own. Our electoral strategy, crafted after two years of
internal debate, stands as a concise statement of what
is required for an independent working-class party to
intervene seriously in electoral politics.

There Is No Alternative Many consider the perennial
efforts to build a party of labor to be a fool's
errand. Indeed, the challenges do appear
insurmountable. Those who would build a Labor Party
must find a way to extract a labor movement that is
enmeshed in all types of instrumental political
relationships from an entrenched two-party system where
the winner takes all. In addition, a labor movement
that now represents only seven percent of the private
sector has difficulty setting terms and conditions of
debate, much less building and sustaining political
power. Is there an alternative to the labor party
strategy in which working people can build such power?
Activists within and outside of the labor movement have
engaged in a number of significant attempts during the
past two decades, including the following:

Reform the Democratic Party. Although individual
progressive or pro-labor candidates have won office on
the Democratic ticket and have impacted the party's
platform, their efforts have not led to the
transformation of the party into a vehicle for a
working-class political agenda. One reason is that the
Democratic Party defines itself as a multi-class party.
But more significantly, neither of the two major
parties has a structure that would hold them
accountable to a living, breathing constituency.
Rather, the parties exist in the ether as a series of
unaccountable relationships between funders,
candidates, and interest groups. Instead of
accountability to masses of voters, and especially
since the rise of neoliberalism, the overriding
allegiance is to a globalized capitalism whose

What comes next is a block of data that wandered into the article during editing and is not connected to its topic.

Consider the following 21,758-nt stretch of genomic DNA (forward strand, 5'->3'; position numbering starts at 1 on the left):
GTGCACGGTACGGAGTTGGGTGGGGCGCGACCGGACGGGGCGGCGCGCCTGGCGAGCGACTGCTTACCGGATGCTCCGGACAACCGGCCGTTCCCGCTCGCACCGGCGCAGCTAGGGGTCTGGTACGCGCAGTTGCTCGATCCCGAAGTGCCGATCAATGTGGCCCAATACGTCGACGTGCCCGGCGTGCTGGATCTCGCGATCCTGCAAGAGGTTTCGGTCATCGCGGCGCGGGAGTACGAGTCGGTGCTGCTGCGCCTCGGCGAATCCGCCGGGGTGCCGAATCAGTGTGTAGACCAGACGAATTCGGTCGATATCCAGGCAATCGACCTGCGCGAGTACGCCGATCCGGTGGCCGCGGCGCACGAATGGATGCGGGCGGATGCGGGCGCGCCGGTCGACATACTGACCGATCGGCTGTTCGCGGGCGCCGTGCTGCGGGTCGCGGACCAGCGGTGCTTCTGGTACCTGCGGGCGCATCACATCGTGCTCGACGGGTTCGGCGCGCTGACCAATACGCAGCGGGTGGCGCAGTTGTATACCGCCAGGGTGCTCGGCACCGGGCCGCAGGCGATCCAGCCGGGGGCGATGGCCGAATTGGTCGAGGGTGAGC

interests trump all other concerns. In this context,
the periodic emergence of "insurgent" candidates may
pull those who would stray from the Democratic Party
back into the fold. But when the dust settles, we are
left with the same unaccountable and unresponsive
national party, a political graveyard for progressives.

Organize first, build political power later. This
position has both a "left/syndicalist" (all power
springs from the active organization of workers at the
point of production) and a "right/opportunist"
(organization of workers can only be achieved by
building a broad partnership with the bosses)
variation. Both ignore the reality that the ability to
organize and the broad social insurance programs that
make it possible for workers to live a decent life are
determined politically. After almost seven years of
trying such an approach, those unions that formed the
Change to Win alliance because they believed the AFL-
CIO was spending too much of its resources on political
activities rather than on organizing have not met with
any breakthrough successes. In fact, many of them are
now expending a higher percentage of their resources on
political activities than many of the old AFL-CIO

Green Party/Nader electoralism. The Greens have
maintained that the way to build a new political
movement is to first engage in electoral politics. They
have been at it for more than twenty years and have won
hundreds of local offices, though many are in
nonpartisan elections. In 2000, presidential candidate
Ralph Nader garnered 2.7 percent of votes cast. And
although the party's economic program is inclusive
enough to be considered a labor program, the party is
unable to mobilize the institutional resources that
even a weakened labor movement can still marshal. The
party continues to promote candidacies that serve to